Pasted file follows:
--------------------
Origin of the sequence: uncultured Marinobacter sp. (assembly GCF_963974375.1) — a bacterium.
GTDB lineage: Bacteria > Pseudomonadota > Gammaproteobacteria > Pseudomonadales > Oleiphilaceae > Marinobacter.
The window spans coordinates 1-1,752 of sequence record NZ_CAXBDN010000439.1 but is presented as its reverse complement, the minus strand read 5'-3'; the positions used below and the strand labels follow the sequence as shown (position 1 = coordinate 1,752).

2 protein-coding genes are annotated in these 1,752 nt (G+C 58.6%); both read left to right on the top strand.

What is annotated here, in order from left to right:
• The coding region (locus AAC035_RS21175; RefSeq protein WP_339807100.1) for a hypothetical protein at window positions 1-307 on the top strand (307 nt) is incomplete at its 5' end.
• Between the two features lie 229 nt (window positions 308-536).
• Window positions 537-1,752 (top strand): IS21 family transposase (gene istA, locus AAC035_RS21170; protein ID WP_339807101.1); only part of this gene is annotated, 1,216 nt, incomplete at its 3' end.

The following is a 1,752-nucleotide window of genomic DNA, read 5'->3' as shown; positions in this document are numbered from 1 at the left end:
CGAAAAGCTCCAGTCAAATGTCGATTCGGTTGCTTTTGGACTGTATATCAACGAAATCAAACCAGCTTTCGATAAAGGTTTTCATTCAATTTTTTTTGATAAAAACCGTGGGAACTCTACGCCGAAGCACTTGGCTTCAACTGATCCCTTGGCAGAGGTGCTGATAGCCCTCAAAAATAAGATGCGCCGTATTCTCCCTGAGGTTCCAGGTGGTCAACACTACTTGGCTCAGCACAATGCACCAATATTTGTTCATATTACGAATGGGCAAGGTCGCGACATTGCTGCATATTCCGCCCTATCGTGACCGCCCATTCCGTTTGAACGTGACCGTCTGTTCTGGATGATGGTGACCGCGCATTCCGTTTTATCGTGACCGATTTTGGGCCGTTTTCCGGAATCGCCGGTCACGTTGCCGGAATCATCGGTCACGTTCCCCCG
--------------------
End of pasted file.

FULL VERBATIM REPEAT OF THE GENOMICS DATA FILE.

Origin of the sequence: uncultured Marinobacter sp. (assembly GCF_963974375.1) — a bacterium.
GTDB lineage: Bacteria > Pseudomonadota > Gammaproteobacteria > Pseudomonadales > Oleiphilaceae > Marinobacter.
The window spans coordinates 1-1,752 of sequence record NZ_CAXBDN010000439.1 but is presented as its reverse complement, the minus strand read 5'-3'; the positions used below and the strand labels follow the sequence as shown (position 1 = coordinate 1,752).

2 protein-coding genes are annotated in these 1,752 nt (G+C 58.6%); both read left to right on the top strand.

What is annotated here, in order from left to right:
• The coding region (locus AAC035_RS21175; RefSeq protein WP_339807100.1) for a hypothetical protein at window positions 1-307 on the top strand (307 nt) is incomplete at its 5' end.
• Between the two features lie 229 nt (window positions 308-536).
• Window positions 537-1,752 (top strand): IS21 family transposase (gene istA, locus AAC035_RS21170; protein ID WP_339807101.1); only part of this gene is annotated, 1,216 nt, incomplete at its 3' end.

The following is a 1,752-nucleotide window of genomic DNA, read 5'->3' as shown; positions in this document are numbered from 1 at the left end:
CGAAAAGCTCCAGTCAAATGTCGATTCGGTTGCTTTTGGACTGTATATCAACGAAATCAAACCAGCTTTCGATAAAGGTTTTCATTCAATTTTTTTTGATAAAAACCGTGGGAACTCTACGCCGAAGCACTTGGCTTCAACTGATCCCTTGGCAGAGGTGCTGATAGCCCTCAAAAATAAGATGCGCCGTATTCTCCCTGAGGTTCCAGGTGGTCAACACTACTTGGCTCAGCACAATGCACCAATATTTGTTCATATTACGAATGGGCAAGGTCGCGACATTGCTGCATATTCCGCCCTATCGTGACCGCCCATTCCGTTTGAACGTGACCGTCTGTTCTGGATGATGGTGACCGCGCATTCCGTTTTATCGTGACCGATTTTGGGCCGTTTTCCGGAATCGCCGGTCACGTTGCCGGAATCATCGGTCACGTTCCCCCG